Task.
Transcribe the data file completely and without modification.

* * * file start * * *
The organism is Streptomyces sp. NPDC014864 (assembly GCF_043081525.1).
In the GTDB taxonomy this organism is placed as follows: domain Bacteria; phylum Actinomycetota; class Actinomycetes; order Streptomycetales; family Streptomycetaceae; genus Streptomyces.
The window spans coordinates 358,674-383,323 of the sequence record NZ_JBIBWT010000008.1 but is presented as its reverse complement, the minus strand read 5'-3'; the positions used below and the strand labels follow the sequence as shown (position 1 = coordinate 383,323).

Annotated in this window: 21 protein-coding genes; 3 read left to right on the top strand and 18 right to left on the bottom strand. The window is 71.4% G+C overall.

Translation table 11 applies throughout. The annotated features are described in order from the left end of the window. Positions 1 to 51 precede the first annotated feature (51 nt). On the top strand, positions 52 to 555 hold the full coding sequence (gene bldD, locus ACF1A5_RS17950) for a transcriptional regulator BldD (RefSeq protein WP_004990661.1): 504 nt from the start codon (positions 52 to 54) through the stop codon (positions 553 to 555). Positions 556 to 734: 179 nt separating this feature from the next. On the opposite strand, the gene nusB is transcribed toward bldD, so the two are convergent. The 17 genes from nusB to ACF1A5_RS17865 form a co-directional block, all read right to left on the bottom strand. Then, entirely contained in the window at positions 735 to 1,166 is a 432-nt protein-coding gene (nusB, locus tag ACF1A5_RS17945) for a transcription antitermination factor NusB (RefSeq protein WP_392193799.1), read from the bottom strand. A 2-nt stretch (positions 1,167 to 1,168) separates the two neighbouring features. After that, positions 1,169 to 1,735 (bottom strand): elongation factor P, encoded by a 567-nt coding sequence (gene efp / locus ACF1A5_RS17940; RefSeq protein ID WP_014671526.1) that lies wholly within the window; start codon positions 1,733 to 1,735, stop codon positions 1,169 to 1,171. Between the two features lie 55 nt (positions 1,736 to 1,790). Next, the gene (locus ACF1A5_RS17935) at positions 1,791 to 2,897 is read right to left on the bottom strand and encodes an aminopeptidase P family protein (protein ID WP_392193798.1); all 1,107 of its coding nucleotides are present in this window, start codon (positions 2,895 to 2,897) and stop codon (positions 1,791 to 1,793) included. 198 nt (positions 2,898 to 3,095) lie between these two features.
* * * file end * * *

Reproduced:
The organism is Streptomyces sp. NPDC014864 (assembly GCF_043081525.1).
In the GTDB taxonomy this organism is placed as follows: domain Bacteria; phylum Actinomycetota; class Actinomycetes; order Streptomycetales; family Streptomycetaceae; genus Streptomyces.
The window spans coordinates 358,674-383,323 of the sequence record NZ_JBIBWT010000008.1 but is presented as its reverse complement, the minus strand read 5'-3'; the positions used below and the strand labels follow the sequence as shown (position 1 = coordinate 383,323).

Annotated in this window: 21 protein-coding genes; 3 read left to right on the top strand and 18 right to left on the bottom strand. The window is 71.4% G+C overall.

Translation table 11 applies throughout. The annotated features are described in order from the left end of the window. Positions 1 to 51 precede the first annotated feature (51 nt). On the top strand, positions 52 to 555 hold the full coding sequence (gene bldD, locus ACF1A5_RS17950) for a transcriptional regulator BldD (RefSeq protein WP_004990661.1): 504 nt from the start codon (positions 52 to 54) through the stop codon (positions 553 to 555). Positions 556 to 734: 179 nt separating this feature from the next. On the opposite strand, the gene nusB is transcribed toward bldD, so the two are convergent. The 17 genes from nusB to ACF1A5_RS17865 form a co-directional block, all read right to left on the bottom strand. Then, entirely contained in the window at positions 735 to 1,166 is a 432-nt protein-coding gene (nusB, locus tag ACF1A5_RS17945) for a transcription antitermination factor NusB (RefSeq protein WP_392193799.1), read from the bottom strand. A 2-nt stretch (positions 1,167 to 1,168) separates the two neighbouring features. After that, positions 1,169 to 1,735 (bottom strand): elongation factor P, encoded by a 567-nt coding sequence (gene efp / locus ACF1A5_RS17940; RefSeq protein ID WP_014671526.1) that lies wholly within the window; start codon positions 1,733 to 1,735, stop codon positions 1,169 to 1,171. Between the two features lie 55 nt (positions 1,736 to 1,790). Next, the gene (locus ACF1A5_RS17935) at positions 1,791 to 2,897 is read right to left on the bottom strand and encodes an aminopeptidase P family protein (protein ID WP_392193798.1); all 1,107 of its coding nucleotides are present in this window, start codon (positions 2,895 to 2,897) and stop codon (positions 1,791 to 1,793) included. 198 nt (positions 2,898 to 3,095) lie between these two features.